“Single Women and the U.S. Women’s Movement : Insights from India”
Best regards, Kay
Chitra also sent a note in response to Kay’s article:
I am from India, and we do not have an equivalent of ATMP here, as most Indian women are expected to get married
However there are many women who dare to defy convention and are living happily as single women, or in live-in relationships. I for one have a boyfriend but just do NOT want to marry or get into a live-in relationship. It does not make sense to my peers or my parents – and this just goes to show that the pressure to get ‘coupled’ in America is as strong as the pressure to get married in India.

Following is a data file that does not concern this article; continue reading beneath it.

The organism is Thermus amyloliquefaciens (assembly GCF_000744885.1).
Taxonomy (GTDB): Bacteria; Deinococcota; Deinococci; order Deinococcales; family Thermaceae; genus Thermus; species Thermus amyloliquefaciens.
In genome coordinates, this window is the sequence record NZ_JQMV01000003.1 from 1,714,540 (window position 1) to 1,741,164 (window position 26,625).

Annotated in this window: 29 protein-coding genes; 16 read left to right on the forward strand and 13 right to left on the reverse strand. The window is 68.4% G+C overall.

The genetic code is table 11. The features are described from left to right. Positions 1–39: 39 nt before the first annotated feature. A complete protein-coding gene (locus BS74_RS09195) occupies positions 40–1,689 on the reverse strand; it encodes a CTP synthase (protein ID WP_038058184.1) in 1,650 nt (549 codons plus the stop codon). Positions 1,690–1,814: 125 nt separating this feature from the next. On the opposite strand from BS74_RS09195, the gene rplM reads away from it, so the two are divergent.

I liked the article on how single women in India are probably happier than their American counterparts. But in urban India that mostly tries to ape the west, celibacy is slowly beginning to be looked upon as ‘weird’ – and that is upsetting to the small minority that still choose to be celibate.
I liked reading about asexuality – and I know for a fact many Indians will be able to relate to it. I don’t think it is weird – if abstinence is acceptable, what’s wrong with asexuality?
The irony about being an Indian is – even though this is the land of the Kamasutra (and a high population clearly shows everyone is having sex) – you are expected to be celibate till you get married. And yet, as I mentioned, if celibacy is something you choose- you are frowned upon as someone ‘weird’. It gets confusing sometimes.
In any case, here I am , mailing you, letting you know that your website gives me so much hope and happiness.
Thank you ATMP!
btw I have written a funny article on why I do not want to marry on my blog.